Aside from the lack of scientific research supporting brainwashing claims, there is a philosophical problem with such claims. Such notions should be morally offensive to anyone who truly believes in human volition. To say to someone that certain choices they may make are so bad that we are going to try to negate those choices, or disallow them being made at all, is demeaning of that person's basic humanity. Defending such a position seems very problematic.

In summary, research on recruitment shows that minuscule percentages of those coming in contact with the new groups choose to participate in any way, and of those, another very small percentage choose to commit to the group, even if temporarily. And, an even smaller percentage stay for any length of time or become permanent members, and virtually all of those are legally adults! So, I return to the thrust of my remarks, that being whether the Maryland legislature in its wisdom is trying to kill a fly with a nuclear missile?


Research results on the effects of participation in new religions show that there are in fact many positive outcomes from participation. There may also be some negative outcomes, particularly if outcomes are being measured by someone besides the participant themselves. And, as I have said, sometimes a small percentage of ex-members complain later about having been misled or tricked when they joined. Others, including Professor William Stuart, have spoken well about the problematic nature of such after-the-fact claims of what happened, and their potentially self-serving nature. I will not pursue that avenue, but will instead present results of a great deal of research directly germane to the issue of whether there are positive effects of participation. That research will be divided into two sections, one dealing with what I called behavioral changes, and the other focusing on results of research on clinical and personality assessment of hundreds of participants. First, the behavioral indicators will be reviewed.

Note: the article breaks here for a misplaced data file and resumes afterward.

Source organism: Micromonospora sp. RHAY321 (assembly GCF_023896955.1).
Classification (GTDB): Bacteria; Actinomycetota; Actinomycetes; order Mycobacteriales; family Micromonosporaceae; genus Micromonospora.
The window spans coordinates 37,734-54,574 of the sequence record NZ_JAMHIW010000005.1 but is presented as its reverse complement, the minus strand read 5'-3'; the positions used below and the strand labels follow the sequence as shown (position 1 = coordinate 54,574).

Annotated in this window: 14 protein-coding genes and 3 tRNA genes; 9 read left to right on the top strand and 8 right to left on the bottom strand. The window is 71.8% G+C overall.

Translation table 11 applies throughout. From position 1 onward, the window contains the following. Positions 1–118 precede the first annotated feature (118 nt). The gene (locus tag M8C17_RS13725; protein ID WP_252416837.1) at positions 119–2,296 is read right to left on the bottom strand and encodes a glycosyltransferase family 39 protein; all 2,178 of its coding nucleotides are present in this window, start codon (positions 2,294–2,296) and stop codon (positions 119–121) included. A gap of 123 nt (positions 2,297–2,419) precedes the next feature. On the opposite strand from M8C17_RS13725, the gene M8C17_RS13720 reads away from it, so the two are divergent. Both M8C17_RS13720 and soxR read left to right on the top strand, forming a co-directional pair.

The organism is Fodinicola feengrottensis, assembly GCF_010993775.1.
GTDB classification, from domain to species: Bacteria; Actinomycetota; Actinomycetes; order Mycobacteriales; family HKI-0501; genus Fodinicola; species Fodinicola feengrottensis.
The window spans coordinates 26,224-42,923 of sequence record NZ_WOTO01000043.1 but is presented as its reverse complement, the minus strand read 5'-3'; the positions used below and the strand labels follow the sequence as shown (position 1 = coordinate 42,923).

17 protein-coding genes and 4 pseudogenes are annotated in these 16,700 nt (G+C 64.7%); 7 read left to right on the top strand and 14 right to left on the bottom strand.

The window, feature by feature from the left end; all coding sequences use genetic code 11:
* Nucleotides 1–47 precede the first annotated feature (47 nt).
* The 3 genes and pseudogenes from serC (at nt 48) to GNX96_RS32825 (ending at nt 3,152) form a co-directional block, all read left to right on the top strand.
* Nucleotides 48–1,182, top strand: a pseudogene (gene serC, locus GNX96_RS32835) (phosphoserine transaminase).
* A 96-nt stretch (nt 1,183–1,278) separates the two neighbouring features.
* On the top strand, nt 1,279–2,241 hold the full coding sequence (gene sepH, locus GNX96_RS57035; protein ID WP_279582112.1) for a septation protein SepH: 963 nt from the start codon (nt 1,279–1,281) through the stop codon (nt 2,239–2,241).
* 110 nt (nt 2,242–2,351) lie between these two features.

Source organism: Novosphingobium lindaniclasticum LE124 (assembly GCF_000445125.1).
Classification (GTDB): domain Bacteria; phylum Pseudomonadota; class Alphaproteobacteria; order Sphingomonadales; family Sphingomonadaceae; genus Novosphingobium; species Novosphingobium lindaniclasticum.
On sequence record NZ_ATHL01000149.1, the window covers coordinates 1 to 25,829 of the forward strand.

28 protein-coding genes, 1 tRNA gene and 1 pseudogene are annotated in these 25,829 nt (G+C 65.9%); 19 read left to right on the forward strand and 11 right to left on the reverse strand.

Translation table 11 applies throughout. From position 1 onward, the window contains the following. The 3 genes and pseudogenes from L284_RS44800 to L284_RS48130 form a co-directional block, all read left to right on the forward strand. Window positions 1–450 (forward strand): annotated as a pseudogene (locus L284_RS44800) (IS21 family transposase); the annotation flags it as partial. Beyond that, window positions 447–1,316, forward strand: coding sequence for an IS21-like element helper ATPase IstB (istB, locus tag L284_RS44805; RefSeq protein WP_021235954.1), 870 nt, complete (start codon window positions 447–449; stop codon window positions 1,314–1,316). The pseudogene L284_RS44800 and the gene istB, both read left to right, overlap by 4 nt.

I was invited to submit a summary of research results on effects of participation to a major textbook in the area of substance abuse. The invitation came because of my work on Jesus Movement groups, which are somewhat similar to the International Church of Christ in basic beliefs and theology. So, the results of my survey may be particularly germane to the focus of the task force. The paper I submitted, which was called, "New Religions as Half-Way Houses," had a theme that the new religions usually served to reintegrate participants back into a society that they had chosen to leave earlier. That paper was made a part of a chapter presenting research results on the positive effects of religious groups in helping people deal with substance abuse of various kinds.

I will submit a copy of this paper for the record. It discusses the impressive record of some of the new religions in getting young people to stop using drugs, alcohol, and tobacco, as well as limiting their involvement in what most might call destructive sexual behaviors. I am absolutely certain that I have talked with a number of young people over the years whose lives would have been completely wasted or lost had they not encountered the religious group that helped them straighten out their lives. For this to be ignored by those assessing the impact of such groups is very problematic.